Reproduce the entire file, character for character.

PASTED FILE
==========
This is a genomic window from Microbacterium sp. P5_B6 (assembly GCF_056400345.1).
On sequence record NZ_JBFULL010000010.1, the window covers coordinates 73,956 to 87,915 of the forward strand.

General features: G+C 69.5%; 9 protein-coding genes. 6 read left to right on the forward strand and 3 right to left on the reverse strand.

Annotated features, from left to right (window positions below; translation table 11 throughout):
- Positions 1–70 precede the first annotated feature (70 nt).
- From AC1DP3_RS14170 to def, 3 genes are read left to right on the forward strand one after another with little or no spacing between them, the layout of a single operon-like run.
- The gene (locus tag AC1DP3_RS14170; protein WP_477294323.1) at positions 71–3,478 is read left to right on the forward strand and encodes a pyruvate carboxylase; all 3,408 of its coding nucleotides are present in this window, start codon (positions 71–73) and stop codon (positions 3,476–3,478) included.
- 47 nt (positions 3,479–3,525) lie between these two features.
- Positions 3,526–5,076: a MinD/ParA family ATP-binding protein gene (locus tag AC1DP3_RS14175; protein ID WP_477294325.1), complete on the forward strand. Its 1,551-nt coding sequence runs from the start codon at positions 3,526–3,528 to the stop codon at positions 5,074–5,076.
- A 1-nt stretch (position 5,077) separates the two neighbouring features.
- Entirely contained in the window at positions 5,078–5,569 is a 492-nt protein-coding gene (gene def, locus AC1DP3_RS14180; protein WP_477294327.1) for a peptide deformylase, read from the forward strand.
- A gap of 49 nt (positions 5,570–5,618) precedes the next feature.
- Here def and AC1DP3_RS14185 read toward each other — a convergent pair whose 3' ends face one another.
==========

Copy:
This is a genomic window from Microbacterium sp. P5_B6 (assembly GCF_056400345.1).
On sequence record NZ_JBFULL010000010.1, the window covers coordinates 73,956 to 87,915 of the forward strand.

General features: G+C 69.5%; 9 protein-coding genes. 6 read left to right on the forward strand and 3 right to left on the reverse strand.

Annotated features, from left to right (window positions below; translation table 11 throughout):
- Positions 1–70 precede the first annotated feature (70 nt).
- From AC1DP3_RS14170 to def, 3 genes are read left to right on the forward strand one after another with little or no spacing between them, the layout of a single operon-like run.
- The gene (locus tag AC1DP3_RS14170; protein WP_477294323.1) at positions 71–3,478 is read left to right on the forward strand and encodes a pyruvate carboxylase; all 3,408 of its coding nucleotides are present in this window, start codon (positions 71–73) and stop codon (positions 3,476–3,478) included.
- 47 nt (positions 3,479–3,525) lie between these two features.
- Positions 3,526–5,076: a MinD/ParA family ATP-binding protein gene (locus tag AC1DP3_RS14175; protein ID WP_477294325.1), complete on the forward strand. Its 1,551-nt coding sequence runs from the start codon at positions 3,526–3,528 to the stop codon at positions 5,074–5,076.
- A 1-nt stretch (position 5,077) separates the two neighbouring features.
- Entirely contained in the window at positions 5,078–5,569 is a 492-nt protein-coding gene (gene def, locus AC1DP3_RS14180; protein WP_477294327.1) for a peptide deformylase, read from the forward strand.
- A gap of 49 nt (positions 5,570–5,618) precedes the next feature.
- Here def and AC1DP3_RS14185 read toward each other — a convergent pair whose 3' ends face one another.